“We do expect that California's law is going to be a market mover,” said Kayfetz.
Where possible, agencies from each of the four states are also collaborating on other ways to try and better align.
“Even though we can't change a definition that is statutory ... we can add clarifying language to an existing definition and we can add new definitions,” said Darla Ariens, EPR program lead for the Colorado Department of Public Health & Environment.
Kayfetz said CalRecycle is also looking to collaborate with Oregon DEQ to align with language in each law about responsible end markets. The agency is well aware of how the state’s plastic-focused law can create complicated questions in terms of the environmental impacts from non-plastic items, referencing Lifset’s point on circularity not being the only goal.
The agency is looking at ways to accommodate this within the limits of its statute, but is also anticipating further changes to the EPR program even after Gov. Gavin Newsom vetoed three bills that would have modified provisions of SB 54 this fall.
"We see the writing on the wall. We know that this law is going to change before we get to full implementation,” said Kayfetz, adding that she is thinking about “in the time that's been afforded us by those vetoes how can we ensure that the policymakers are being really well-informed by data so that whatever modifications they do propose are utilizing scientific information as their basis."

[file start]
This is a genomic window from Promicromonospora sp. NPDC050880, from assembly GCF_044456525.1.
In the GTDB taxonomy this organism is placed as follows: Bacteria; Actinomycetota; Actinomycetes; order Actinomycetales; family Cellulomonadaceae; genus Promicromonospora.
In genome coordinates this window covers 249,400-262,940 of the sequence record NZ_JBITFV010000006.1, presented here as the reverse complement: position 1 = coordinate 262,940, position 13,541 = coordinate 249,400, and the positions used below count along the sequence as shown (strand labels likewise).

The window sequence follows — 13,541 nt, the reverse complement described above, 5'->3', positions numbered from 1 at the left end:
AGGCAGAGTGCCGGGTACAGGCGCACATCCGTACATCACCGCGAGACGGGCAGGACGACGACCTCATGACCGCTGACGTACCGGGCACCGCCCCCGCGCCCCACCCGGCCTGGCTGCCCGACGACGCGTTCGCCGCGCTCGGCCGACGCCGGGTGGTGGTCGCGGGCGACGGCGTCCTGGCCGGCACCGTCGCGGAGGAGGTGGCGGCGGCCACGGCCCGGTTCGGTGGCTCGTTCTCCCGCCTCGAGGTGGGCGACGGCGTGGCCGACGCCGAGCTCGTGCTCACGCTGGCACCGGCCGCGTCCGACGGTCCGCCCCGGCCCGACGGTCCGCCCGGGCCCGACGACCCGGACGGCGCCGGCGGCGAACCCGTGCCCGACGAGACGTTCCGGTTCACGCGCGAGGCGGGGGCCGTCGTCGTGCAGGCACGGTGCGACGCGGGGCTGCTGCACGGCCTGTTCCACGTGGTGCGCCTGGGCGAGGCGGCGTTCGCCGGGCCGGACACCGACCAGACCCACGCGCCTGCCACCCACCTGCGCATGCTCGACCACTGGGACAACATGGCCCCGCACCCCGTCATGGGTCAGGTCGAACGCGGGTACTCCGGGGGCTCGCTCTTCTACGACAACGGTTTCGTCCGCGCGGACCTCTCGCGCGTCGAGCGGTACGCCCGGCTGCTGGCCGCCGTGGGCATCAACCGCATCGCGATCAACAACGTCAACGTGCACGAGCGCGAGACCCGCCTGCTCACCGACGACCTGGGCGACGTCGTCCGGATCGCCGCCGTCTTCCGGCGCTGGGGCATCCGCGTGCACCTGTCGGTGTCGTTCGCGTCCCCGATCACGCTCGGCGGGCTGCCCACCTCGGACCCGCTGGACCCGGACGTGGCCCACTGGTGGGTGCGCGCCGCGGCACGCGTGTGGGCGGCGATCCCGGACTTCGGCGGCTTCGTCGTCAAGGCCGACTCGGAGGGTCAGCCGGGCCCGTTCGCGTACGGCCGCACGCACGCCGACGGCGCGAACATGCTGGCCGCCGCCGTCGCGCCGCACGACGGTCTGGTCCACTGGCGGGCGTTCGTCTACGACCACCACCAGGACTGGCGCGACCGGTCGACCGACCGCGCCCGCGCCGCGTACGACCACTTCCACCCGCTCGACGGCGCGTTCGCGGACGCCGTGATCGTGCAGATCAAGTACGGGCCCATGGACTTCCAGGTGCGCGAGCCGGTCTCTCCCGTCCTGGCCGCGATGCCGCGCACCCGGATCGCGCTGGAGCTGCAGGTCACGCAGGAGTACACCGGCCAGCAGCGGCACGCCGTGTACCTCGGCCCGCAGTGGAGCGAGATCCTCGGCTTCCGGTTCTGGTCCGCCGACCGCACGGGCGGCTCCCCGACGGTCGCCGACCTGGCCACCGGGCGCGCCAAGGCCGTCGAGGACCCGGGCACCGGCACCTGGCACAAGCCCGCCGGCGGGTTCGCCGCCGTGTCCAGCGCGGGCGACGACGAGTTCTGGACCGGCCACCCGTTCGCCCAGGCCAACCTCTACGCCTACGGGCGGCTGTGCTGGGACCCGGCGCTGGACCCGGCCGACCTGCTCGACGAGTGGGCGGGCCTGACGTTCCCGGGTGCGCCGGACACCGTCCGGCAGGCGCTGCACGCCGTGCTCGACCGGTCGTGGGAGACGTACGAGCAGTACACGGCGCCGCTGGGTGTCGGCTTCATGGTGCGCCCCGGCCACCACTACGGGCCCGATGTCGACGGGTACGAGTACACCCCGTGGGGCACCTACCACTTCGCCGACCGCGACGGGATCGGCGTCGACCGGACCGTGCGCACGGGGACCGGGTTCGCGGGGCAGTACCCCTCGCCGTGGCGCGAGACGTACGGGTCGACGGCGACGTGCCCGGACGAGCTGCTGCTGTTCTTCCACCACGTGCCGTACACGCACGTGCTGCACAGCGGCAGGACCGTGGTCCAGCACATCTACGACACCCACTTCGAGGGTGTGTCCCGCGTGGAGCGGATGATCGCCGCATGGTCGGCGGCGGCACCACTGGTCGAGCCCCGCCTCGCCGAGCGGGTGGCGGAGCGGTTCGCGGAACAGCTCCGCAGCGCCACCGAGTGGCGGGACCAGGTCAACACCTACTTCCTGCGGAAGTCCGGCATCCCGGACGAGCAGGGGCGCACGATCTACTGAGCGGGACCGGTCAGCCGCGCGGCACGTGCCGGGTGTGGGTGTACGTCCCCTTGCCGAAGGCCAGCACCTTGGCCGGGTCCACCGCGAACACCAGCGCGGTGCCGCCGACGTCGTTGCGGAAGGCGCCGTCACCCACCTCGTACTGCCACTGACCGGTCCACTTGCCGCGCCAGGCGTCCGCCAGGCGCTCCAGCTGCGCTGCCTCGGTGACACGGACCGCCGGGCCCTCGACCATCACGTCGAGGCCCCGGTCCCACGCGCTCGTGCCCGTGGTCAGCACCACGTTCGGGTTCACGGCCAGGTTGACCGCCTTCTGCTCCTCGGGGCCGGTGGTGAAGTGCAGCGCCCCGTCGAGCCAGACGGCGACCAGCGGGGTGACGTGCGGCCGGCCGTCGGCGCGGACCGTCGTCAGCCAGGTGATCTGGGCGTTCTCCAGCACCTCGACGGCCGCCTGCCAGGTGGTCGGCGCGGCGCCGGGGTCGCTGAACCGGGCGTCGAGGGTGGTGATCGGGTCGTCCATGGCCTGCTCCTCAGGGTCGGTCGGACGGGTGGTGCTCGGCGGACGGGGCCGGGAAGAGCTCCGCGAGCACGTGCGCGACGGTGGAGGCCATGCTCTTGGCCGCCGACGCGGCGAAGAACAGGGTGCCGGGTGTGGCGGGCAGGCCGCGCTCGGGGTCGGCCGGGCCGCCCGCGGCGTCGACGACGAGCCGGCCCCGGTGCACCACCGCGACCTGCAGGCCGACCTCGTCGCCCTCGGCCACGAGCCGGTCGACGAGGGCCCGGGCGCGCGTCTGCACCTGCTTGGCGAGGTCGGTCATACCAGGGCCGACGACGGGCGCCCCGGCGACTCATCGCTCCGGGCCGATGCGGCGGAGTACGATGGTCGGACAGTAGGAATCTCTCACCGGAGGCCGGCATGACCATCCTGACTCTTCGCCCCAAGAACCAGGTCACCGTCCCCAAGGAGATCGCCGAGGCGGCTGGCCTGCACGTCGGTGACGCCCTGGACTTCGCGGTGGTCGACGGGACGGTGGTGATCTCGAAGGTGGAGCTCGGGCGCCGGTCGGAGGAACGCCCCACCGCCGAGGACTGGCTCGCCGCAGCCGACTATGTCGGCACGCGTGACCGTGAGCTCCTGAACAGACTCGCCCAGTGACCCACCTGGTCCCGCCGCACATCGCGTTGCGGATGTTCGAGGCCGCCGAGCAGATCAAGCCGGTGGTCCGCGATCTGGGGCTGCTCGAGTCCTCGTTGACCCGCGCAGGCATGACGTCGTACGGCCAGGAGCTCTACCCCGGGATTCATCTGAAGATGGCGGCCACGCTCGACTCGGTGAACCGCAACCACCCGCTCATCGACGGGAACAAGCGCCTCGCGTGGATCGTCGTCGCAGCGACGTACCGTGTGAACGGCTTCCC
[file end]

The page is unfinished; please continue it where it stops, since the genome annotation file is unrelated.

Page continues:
New processing infrastructure is coming
Another potential outcome of EPR systems is a boost in publicly or privately operated recycling infrastructure. Each state is at a different place in terms of assessing its needs, based on the implementation schedule for its program. Illinois and Maryland are also pursuing needs assessments ahead of potentially passing EPR laws in the future.
In California, initial waste characterization work indicates at least one key area for growth.
"We do expect that there will be an expansion and I think that an avenue of expansion that's very likely is in the growth of secondary MRFs,” said Kayfetz, citing one example of rural communities potentially benefiting from sending mixed bales for processing. "I think that there's room for substantial investment in additional sortation and potentially for infrastructure improvements in our existing MRFs."
Jessia Nadeau, an environmental specialist at Maine’s Department of Environmental Protection, said it may be “too soon to say” what could change until a needs assessment is conducted by the state’s future product stewardship organization.
"It just will be telling after the needs assessment and then some time with the program running what exactly is the best investment,” said Nadeau. “Is it a MRF, or is it more regionalized transfer stations?”
Ariens said Colorado will know more soon when the results of her state’s needs assessment come in later this year.
“The PRO will identify what our infrastructure needs are and then give us three different scenarios to choose from in terms of what infrastructure should be invested in and when during that initial first five year period,” she said,” "but we do anticipate quite a bit of expansion.”
As for whether these EPR laws could lead to new chemical recycling infrastructure, it’s also too soon to tell. In Oregon, this will require further review.
"The state essentially has to do an evaluation of any technology that's not mechanical to determine whether or not it counts towards their recycling goals,” said Resa Dimino, a managing partner at Signalfire Group.
Ariens said Colorado has a similar process, but will not count anything that involves combustion or converting plastic into fuel. Maine and California similarly will not consider plastic-to-fuel systems as counting toward EPR recycling targets.